|Photos by Nicole Lang.|
Part of my job at Richmond's Secco Wine Bar involves sampling a wide variety of cheeses. Lucky me! Even more fortunately, one of my favorite Southern cheesemakers, Gail Hobbs-Page, is just an afternoon’s drive down the road in Esmont, Virginia, at Caromont Farm.
Gail was raised on a peanut and tobacco farm in northeastern North Carolina, where, she says, “if you wanted French fries, then you grew a potato.” She fried her first chicken at 8 years old. Gutting a deer came not long after that. Gail's upbringing was centered around farm and family. She says that working the land and learning both self-reliance and sustainability from her parents and grandparents primed her for a career in food. In her house, “A souffle was just spoonbread. I pieced my culinary education together intuitively from my farm background."
After 26 years of cooking in restaurants in North Carolina and Virginia, constantly on the lookout for top-quality ingredients, Gail decided to try her hand at a different side of the food business. Before starting Caromont Farm, she says, “I knew I could make cheese, but I really didn’t know what I was doing." The experience was "a crash course in everything!”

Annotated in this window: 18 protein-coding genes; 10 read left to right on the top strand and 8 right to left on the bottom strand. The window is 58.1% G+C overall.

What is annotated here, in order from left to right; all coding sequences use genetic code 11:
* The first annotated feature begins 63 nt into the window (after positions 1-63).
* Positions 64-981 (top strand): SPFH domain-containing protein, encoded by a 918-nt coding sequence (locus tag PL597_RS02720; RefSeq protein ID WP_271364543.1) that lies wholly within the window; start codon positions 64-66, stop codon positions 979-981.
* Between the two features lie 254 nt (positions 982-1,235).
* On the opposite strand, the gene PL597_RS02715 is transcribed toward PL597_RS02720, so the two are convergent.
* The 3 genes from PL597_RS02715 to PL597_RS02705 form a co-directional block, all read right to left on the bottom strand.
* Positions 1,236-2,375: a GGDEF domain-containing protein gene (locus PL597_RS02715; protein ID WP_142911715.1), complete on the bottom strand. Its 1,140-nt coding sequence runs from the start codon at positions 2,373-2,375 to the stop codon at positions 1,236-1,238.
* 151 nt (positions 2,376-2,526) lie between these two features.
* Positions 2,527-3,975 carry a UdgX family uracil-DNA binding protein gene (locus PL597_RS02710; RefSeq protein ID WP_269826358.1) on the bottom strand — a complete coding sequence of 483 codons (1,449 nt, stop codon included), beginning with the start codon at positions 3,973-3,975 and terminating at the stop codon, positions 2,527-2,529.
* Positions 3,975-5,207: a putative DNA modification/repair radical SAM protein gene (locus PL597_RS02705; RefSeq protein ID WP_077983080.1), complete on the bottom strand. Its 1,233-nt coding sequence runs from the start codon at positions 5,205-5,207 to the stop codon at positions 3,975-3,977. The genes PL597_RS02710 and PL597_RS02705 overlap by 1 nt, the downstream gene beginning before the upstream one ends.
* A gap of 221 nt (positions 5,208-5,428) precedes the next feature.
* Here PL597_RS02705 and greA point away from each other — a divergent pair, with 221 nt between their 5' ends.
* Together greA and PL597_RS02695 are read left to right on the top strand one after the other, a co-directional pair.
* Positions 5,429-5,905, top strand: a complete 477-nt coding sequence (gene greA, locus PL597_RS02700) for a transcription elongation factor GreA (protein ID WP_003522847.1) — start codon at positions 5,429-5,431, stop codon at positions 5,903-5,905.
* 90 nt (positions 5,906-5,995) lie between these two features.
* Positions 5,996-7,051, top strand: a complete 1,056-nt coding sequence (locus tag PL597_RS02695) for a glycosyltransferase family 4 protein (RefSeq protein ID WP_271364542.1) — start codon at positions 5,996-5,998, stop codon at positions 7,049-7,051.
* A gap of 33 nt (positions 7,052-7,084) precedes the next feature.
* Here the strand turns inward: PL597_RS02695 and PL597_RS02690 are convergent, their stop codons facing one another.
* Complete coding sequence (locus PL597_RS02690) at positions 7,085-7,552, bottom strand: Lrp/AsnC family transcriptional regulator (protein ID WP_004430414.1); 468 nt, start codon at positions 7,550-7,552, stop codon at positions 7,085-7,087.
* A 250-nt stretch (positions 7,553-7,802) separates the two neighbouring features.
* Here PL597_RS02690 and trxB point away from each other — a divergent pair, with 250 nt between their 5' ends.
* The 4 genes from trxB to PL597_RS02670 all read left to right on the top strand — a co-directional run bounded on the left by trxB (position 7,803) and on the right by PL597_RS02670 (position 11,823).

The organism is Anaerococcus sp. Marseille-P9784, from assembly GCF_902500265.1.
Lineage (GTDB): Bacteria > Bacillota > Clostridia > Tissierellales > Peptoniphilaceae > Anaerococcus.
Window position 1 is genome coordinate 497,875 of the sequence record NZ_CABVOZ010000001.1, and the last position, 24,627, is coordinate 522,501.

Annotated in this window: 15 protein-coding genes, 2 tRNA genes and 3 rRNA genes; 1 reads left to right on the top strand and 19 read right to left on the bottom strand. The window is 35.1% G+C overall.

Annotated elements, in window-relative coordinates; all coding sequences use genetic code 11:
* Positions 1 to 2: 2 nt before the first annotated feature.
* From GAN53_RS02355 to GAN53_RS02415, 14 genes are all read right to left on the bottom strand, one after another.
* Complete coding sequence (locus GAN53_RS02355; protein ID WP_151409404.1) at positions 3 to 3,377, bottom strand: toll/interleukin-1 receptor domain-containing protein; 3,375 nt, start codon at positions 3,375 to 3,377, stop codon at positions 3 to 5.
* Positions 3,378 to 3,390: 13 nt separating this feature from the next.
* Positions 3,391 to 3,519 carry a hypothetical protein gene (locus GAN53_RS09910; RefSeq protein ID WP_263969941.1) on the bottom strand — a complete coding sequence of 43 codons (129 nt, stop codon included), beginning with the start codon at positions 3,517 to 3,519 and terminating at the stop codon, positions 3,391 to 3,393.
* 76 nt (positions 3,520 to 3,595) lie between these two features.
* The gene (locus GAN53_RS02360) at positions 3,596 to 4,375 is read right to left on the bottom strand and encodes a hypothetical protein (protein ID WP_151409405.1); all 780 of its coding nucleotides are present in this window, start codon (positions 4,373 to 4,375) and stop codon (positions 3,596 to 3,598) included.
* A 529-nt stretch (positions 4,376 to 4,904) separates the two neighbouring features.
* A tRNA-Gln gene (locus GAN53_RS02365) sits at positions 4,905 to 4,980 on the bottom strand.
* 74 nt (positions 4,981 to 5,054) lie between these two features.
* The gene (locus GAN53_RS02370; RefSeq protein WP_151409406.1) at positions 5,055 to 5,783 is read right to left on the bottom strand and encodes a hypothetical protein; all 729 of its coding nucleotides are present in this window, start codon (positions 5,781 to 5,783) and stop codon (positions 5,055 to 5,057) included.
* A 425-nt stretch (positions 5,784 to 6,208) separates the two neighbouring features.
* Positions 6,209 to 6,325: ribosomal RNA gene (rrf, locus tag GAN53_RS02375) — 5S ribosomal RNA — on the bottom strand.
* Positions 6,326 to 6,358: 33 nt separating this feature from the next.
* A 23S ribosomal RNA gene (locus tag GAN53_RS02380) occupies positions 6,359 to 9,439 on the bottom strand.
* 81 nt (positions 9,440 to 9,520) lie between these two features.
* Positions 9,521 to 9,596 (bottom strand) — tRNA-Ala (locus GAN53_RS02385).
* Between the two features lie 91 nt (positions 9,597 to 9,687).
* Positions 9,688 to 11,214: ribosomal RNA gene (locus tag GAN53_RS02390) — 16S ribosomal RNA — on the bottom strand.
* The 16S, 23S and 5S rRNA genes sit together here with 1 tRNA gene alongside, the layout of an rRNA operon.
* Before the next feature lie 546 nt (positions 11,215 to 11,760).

Esmontonian, Caromont’s signature offering (pictured above), is an aged, raw milk goat cheese, bathed in a local Viognier vinegar brine. It's a stunner: nutty and complex with a gentle tang. Her cow’s milk bloomy rind, Bloomsbury, could hold its own against any French triple-cream. Gail attributes her success to the quality of milk her cows and goats produce. “I am a milk farmer," she says. "I can’t make good cheese until I know how to make good milk.”
Gail feels that cooking in testosterone-fueled kitchens prepared her for life as a woman farmer, yet she still has to deal with sexism. “Someone tried to sell me bad hay, because they assumed I didn’t know any better—stuff like that." She adds, “It’s a man’s world, but you have to get over it. That’s the reality of being a woman in this business. You can’t whine about it.”
Despite the challenges, Gail loves what she does. “Is it fun everyday? No! It’s a seasonal life, and you do the work in 104-degree heat, or in freezing rain.” She tells me that Southern cheesemakers, once isolated from one another, have formed an alliance and want to help each other succeed. Two of her cheesemakers have left to start a sheep’s milk farm of their own. In the years to come, I imagine Gail will be a mentor to others like them.
“Now that I’m older, I can look back and see the significance of my life in food; in the way I was raised," she says. "I don’t think folks raise people like that anymore—or maybe they do. I hope that they do.”